2013 Tesla Model S Long-Term Road Test

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2013 Tesla Model S: Charging at an RV Park

October 17, 2013

2013 Tesla Model S

Our 2013 Tesla Model S can do many things other EVs can't, and you're looking at one of them. Here it's plugged in to the 240V shore power receptacle at an RV park in a space with full hookups. It's made to do this, which is another sign that Tesla is thinking way outside the box that defines other electric vehicles and their limited capabilities.

2013 Tesla Model S

The Tesla's basic charge cord, the one that comes in the trunk, isn't just for 120V home outlets and dire emergencies. It's built to work with 200~240V, too, and the familiar three-prong end can be detached and swapped out for a hefty NEMA 14-50 four-prong plug that's included in the bag. This setup gives you access to potential charge sites at RV parks and campgrounds all across the country.

You could even have an electrician install a 240V, 50-amp NEMA 14-50 receptacle in your garage instead of paying a grand or more for an SAE-compliant Level 2 charge station. The Tesla's basic charge cord can easily be your only means of charging, and in fact it's significantly faster than nearly all Level 2 home charging units.

2013 Tesla Model S

NEMA 14-50 receptacles are not 100-percent universal at all RV park spaces, but they are very common. Large Class A motorhomes depend on them, but spaces devoted to smaller single-axle camp trailers may offer something else. Call ahead if you're planning a cross-country trip. iPhone apps such as Plug Share have a NEMA 14-50 filter, but a lot of RV Parks haven't bothered to get themselves listed, such as the one we're at now.

2013 Tesla Model S

It gets better. The Model S charges 33 percent faster on a NEMA 14-50 receptacle with its own cord than it will at an SAE level 2 station. That's because the "50" stands for 50 amps, the capacity of the circuit the receptacle is connected to. Electrical codes demand a 20-percent safety margin, so the draw through a NEMA 14-50 is limited to 40 amps, as shown on this Tesla iPhone app screenshot.

Meanwhile, 99 percent of SAE Level 2 stations are hooked up to 40-amp service, so they can only supply 30 to 32 amps, depending on the specific model.

And so our Model S is presently charging outdoors in an RV space at a rate of 24 to 25 miles per hour. The fancy-pants Chargepoint Level 2 universal charge station we have back at HQ for all the other EVs on the market can only manage 18 miles per hour. That's your 33 percent faster right there.

2013 Tesla Model S

This is far from Supercharger performance, but a NEMA 14-50 hookup can easily refill an empty Tesla in an overnight stay. Bring a tent and you can hopscotch across the country from campground to campground or make a side trip off the Supercharger network. Staying with friends or relatives? Perhaps there's an RV park nearby. Or maybe you can find a hybrid hotel that offers rooms in front and RV spots with hookups in back.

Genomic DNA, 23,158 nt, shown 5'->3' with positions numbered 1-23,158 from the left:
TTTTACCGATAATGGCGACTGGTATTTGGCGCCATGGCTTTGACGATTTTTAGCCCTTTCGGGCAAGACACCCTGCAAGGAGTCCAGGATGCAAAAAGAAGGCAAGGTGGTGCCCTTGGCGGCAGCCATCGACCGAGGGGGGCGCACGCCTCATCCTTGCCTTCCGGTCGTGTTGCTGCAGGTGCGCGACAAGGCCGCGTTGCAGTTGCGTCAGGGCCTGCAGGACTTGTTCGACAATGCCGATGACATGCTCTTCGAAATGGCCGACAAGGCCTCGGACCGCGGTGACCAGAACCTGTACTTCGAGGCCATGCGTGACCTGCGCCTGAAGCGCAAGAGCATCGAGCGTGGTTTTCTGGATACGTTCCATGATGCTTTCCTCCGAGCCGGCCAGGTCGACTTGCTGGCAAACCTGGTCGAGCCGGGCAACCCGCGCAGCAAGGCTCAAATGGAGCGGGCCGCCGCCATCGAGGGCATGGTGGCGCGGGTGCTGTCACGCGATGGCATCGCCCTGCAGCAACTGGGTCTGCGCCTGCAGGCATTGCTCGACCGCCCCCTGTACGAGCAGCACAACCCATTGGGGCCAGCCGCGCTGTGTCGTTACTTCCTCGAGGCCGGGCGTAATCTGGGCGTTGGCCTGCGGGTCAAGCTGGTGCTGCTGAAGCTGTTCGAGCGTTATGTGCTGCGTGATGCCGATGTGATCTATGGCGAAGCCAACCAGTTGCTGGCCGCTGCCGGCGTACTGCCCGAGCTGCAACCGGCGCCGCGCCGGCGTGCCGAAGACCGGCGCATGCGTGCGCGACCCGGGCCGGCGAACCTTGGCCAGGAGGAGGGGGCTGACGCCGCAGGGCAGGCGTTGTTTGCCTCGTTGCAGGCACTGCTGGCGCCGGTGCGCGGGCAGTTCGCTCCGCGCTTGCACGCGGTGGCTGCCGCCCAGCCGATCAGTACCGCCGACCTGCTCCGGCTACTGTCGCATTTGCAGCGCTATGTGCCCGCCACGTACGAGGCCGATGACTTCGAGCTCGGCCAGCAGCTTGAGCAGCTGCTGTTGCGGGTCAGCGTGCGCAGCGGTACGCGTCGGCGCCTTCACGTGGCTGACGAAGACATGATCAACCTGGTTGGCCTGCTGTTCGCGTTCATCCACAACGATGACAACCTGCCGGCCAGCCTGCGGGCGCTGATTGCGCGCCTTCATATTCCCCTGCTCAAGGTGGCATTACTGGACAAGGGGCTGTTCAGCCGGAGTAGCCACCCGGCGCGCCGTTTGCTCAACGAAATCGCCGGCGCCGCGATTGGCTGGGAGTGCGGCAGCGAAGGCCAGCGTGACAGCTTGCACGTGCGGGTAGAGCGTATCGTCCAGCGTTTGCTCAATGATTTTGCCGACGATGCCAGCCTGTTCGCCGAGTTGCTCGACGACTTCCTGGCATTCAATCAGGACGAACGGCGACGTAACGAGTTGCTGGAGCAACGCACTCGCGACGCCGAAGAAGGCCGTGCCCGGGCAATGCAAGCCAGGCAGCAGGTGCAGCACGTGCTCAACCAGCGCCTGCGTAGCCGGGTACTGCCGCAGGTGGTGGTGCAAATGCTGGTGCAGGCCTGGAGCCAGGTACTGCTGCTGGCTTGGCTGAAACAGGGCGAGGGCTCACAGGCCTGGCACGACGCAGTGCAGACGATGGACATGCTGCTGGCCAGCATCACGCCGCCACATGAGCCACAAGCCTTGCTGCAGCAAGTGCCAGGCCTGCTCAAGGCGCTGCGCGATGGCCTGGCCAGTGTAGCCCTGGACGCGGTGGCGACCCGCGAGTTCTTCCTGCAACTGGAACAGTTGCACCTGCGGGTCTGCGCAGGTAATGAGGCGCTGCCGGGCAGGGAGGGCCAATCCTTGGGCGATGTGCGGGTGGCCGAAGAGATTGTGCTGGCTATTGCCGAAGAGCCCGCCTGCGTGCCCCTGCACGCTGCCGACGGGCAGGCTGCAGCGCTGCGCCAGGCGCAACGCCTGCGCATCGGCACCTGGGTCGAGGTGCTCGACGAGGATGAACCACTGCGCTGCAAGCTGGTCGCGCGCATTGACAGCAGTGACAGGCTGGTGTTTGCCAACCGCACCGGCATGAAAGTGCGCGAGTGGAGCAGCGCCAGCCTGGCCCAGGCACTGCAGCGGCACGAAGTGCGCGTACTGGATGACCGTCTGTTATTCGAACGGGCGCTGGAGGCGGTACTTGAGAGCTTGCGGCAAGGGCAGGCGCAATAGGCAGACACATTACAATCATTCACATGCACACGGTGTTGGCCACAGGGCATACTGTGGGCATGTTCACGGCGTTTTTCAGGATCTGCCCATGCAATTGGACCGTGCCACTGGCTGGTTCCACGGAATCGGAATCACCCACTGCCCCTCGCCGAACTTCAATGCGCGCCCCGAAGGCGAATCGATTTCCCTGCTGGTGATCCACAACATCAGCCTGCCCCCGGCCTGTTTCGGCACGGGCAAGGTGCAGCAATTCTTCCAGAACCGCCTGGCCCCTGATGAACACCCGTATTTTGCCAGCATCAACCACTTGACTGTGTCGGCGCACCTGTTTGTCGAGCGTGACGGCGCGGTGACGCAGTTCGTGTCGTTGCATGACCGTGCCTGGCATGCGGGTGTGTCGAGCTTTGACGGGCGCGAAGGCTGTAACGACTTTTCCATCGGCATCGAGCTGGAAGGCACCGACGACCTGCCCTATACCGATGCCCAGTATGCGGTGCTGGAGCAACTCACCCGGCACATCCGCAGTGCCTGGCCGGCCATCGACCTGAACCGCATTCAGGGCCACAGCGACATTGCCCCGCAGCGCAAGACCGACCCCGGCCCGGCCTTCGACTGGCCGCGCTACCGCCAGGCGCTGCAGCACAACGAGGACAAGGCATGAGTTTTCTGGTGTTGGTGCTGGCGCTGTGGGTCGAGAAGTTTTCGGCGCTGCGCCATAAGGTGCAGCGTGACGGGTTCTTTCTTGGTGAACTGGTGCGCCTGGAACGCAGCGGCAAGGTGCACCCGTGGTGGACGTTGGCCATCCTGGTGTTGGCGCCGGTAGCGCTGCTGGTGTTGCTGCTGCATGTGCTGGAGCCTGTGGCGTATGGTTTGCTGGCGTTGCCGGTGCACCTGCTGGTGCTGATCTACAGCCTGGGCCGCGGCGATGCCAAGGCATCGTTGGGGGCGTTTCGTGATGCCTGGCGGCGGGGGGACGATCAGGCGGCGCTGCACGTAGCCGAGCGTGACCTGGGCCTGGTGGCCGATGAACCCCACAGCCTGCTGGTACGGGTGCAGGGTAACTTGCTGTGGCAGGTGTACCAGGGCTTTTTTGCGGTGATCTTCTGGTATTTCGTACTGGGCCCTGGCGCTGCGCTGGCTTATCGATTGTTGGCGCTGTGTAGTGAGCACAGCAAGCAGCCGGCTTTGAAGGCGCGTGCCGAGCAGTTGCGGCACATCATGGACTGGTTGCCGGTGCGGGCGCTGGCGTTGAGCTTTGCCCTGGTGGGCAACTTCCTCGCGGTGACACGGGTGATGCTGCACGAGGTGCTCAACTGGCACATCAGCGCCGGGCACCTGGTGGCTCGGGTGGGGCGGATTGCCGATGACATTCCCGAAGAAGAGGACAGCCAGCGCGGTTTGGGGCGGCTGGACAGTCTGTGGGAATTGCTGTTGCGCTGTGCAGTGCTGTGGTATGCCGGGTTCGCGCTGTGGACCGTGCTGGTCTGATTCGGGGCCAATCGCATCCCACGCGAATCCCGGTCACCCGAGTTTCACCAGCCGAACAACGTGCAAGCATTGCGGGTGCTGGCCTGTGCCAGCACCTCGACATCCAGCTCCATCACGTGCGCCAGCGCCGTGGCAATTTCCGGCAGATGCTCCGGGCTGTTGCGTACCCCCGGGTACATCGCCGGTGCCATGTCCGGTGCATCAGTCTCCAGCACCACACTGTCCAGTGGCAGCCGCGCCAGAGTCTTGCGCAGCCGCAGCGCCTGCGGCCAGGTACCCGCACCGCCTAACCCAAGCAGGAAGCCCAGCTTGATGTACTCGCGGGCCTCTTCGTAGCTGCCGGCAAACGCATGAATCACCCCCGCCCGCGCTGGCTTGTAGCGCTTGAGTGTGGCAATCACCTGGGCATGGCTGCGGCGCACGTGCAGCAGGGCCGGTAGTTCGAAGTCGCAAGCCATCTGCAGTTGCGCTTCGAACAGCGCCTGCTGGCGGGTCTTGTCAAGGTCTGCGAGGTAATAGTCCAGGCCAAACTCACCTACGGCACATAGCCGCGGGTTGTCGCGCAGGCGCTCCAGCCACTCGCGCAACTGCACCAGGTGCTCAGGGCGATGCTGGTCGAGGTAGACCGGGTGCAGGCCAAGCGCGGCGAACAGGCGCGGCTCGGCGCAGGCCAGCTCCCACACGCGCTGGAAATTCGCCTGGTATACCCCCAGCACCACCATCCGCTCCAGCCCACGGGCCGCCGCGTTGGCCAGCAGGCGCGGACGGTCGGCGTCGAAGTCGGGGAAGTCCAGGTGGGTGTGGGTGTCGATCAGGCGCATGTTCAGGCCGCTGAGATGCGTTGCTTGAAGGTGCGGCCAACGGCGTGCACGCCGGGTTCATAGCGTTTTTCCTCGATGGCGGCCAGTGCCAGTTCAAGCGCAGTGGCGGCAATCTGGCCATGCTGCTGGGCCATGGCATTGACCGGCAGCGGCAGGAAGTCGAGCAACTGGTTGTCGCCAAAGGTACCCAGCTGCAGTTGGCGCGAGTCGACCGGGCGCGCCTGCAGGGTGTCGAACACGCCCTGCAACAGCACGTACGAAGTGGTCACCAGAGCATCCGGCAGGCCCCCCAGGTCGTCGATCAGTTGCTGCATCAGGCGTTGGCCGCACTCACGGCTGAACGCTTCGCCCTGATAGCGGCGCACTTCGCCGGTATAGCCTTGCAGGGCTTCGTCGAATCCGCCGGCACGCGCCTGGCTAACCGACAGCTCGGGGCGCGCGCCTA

The Palm Canyon Resort near my friend's house in remote Borrego Springs, California is just such a place. The Supercharger network is nowhere in sight, but with NEMA 14-50 charging at the hotel I can still venture down there and pay them a visit in our Model S.

Dan Edmunds, Director of Vehicle Testing @ 10,421 miles

Comments

  • kirkhilles_ kirkhilles_ Posts:

    That's pretty neat! I didn't know you could do that.

  • Although not endorsed by Tesla, I've read a bunch of Model S owners have purchased 50A RV-targeted extension cords along with a couple of other EVSE adapters to take advantage of 240V outlets like dryer plugs in friend's/family's homes. Although usually limited to 30A continuous like Level 2 chargers, it beats finding a nearby RV park.

  • so do you just pay a one night fee to hook up for awhile or what do they charge? --- billinflorida, that is kind of funny. I guess electric cars are considered to be so 'good' that nobody thinks twice about asking their friends or family to pay for the electricity to charge them. I guess I could try asking "Hey, is it okay if I siphon some gas from your car because I don't have enough in mine to make it home?"

  • quadricycle quadricycle Posts:

    ^That's funny. In my experience, people are much more receptive of me siphoning gas from their vehicles if they aren't aware that I'm doing it. I just assume that they would say yes, and they just assume that I'm a nice guy who doesn't steal gas from his neighbors. Everybody wins. Anyway, now that I'm done with my lame humor, I think this is actually kind of cool. I like visiting state parks, and many have cabins and RV spots, so you could go visit and let the car charge overnight. I just though of something, is the Tesla towable behind an RV?!

  • banhugh banhugh Posts:

    It would be even better if the Tesla could tow a small cabin!

  • banhugh banhugh Posts:

    I mean if the Tesla could tow a small camper

  • hybris hybris Posts:

    http://www.trailmasterinc.com/sentry/sentryindex.html from the pictures here if you get a hitch for the Tesla you could probably tow this with minimal drops in range. Plus side is when you find yourself on the side of the road waiting for the flatbed tow truck to get there you have some options for shelter.

  • fordson1 fordson1 Posts: